Abstract

Models of moral judgment have linked generalized emotionality with deontological moral judgment. The evidence, however, is mixed. Other research has linked the specific emotion of disgust with generalized moral condemnation. Here too, the evidence is mixed. We suggest that a synthesis of these two literatures points to one specific emotion (disgust) that reliably predicts one specific type of moral judgment (deontological). In all three studies, we found that trait disgust sensitivity predicted more extreme deontological judgment. In Study 3, with deontological endorsement and consequentialist endorsement operationalized as independent constructs, we found that disgust was positively associated with deontological endorsement but was unrelated to consequentialist endorsement. Across studies, the disgust–deontology link was mediated by individual difference variables related to preference for order (right-wing authoritarianism and intolerance for ambiguity). These data suggest a more precise model of emotion and moral judgment that identifies specific emotions, specific types of moral judgment, and specific motivational pathways.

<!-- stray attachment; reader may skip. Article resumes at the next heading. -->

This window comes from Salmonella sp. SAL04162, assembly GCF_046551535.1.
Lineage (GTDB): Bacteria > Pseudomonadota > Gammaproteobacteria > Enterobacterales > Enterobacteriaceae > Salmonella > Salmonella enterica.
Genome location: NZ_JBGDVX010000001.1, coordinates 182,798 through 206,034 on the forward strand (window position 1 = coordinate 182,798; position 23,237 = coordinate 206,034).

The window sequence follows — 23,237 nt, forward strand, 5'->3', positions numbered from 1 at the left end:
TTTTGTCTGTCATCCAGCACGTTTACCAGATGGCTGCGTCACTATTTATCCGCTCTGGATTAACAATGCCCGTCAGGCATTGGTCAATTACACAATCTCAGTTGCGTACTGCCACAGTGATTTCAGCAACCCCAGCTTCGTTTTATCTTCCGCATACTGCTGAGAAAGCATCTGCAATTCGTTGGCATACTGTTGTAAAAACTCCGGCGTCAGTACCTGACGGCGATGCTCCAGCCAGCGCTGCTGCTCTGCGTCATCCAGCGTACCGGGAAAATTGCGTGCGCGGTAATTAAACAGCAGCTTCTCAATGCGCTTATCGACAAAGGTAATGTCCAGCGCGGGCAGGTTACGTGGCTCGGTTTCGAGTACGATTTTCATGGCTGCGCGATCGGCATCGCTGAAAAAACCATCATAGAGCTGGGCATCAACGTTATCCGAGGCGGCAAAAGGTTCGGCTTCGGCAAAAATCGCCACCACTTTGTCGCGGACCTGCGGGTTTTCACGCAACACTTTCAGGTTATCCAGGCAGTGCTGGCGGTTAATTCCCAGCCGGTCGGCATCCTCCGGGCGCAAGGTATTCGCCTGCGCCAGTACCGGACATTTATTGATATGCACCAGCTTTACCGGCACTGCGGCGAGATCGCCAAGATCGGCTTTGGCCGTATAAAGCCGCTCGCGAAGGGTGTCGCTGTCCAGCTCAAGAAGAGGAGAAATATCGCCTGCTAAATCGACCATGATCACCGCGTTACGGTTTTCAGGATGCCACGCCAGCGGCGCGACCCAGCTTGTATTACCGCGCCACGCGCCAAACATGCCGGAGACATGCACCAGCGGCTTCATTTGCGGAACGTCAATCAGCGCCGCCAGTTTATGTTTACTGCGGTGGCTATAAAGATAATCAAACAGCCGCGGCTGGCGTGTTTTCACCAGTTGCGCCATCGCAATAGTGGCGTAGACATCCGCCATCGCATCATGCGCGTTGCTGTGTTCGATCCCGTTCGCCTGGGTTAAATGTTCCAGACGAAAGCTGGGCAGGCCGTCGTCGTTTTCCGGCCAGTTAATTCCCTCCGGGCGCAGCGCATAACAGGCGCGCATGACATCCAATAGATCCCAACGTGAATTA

Jeffrey S. Robinson, Xiaowen Xu, Jason E. Plaks

Social Psychological and Personality Science https://doi.org/10.1177%2F1948550617732609

 
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Posted by on September 26, 2017 in religion

 

Epistemic beliefs’ role in promoting misperceptions and conspiracist ideation

Abstract